Music: Alejandro Ramirez Rojas
Kogi Facts & Figures
- The Kogi do not have writing or the wheel. They have preserved an ancient understanding of the natural world. They believe that knowledge is lost with each successive generation.
- ‘Aluna’ refers to a cosmic consciousness, in which all things exist as ideas. ‘Aluna’ is the mind inside nature – it means idea, consciousness, thought and essence.
- The Kogi population is around 18,000 – it has increased by approx. 6,000 since Ereira’s first film in 1990.
- The Kogi are the heirs to an ancient civilisation that lived in the Sierra Nevada de Santa Marta, Colombia. Their ancestors were a pre-Colombian Tairona civilization which survived the
Spanish conquests by retreating into the mountains.
- These ancestors existed alongside and traded with the Mayans and Aztecs.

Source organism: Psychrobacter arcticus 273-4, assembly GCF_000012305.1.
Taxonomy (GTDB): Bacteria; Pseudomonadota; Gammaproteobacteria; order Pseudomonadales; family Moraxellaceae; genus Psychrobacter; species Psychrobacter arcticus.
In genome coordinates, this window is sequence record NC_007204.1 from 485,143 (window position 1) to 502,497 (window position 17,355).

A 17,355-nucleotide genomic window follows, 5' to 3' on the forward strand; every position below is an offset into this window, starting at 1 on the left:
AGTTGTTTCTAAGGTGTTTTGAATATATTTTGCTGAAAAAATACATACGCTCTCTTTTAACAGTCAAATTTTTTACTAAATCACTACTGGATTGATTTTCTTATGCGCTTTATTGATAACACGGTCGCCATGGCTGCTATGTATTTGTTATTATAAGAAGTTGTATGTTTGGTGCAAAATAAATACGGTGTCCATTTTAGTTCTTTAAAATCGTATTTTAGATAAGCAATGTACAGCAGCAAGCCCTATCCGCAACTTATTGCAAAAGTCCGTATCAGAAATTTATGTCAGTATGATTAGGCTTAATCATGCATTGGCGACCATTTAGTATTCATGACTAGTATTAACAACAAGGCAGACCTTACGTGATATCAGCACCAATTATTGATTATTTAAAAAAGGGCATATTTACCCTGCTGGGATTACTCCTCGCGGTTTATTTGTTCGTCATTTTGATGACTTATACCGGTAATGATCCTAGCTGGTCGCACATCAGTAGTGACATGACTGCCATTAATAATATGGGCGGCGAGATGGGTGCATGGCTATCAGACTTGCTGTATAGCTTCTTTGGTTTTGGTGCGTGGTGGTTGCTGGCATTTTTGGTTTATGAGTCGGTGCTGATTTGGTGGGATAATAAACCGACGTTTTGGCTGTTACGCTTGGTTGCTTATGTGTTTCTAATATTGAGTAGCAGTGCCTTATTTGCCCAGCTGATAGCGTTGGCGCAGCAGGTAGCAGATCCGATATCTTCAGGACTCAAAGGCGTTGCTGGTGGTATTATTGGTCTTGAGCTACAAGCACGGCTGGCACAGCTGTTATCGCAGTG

- The Kogi follow a traditional way of life stretching back over 1500 years. They construct small towns but live mostly on individual farms. By keeping themselves apart from the modern world they have preserved their ancient lifestyle and culture.
- The Kogi consider the Sierra Nevada de Santa Marta to be the ‘heart of the world’.
- The Sierra Nevada is the highest coastal mountain range in the world rising to nearly 19,000 feet. Its unique structure means that it encompasses a wealth of different climates and ecosystems from snow-capped mountain peaks down to the Caribbean coast. The 36 rivers that flow from it provide water for 1.2 million people.
- The Kogi call themselves the ‘Elder Brothers’ and believe that we, the ‘younger brothers’ are destroying the planet.
- No anthropologist can speak the Kogi language and only a handful of Kogi speak Spanish. Kogi means ‘jaguar’ in the Kogi language.
- Kogi society is divided into three tiers: Mamas are the traditional authority who connect daily with Aluna to learn how things are to be done. Cabos are constables, who deal with the practical aspects of the village, and Commisarios are political leaders. Both Cabos and Commisarios are appointed by Mamas.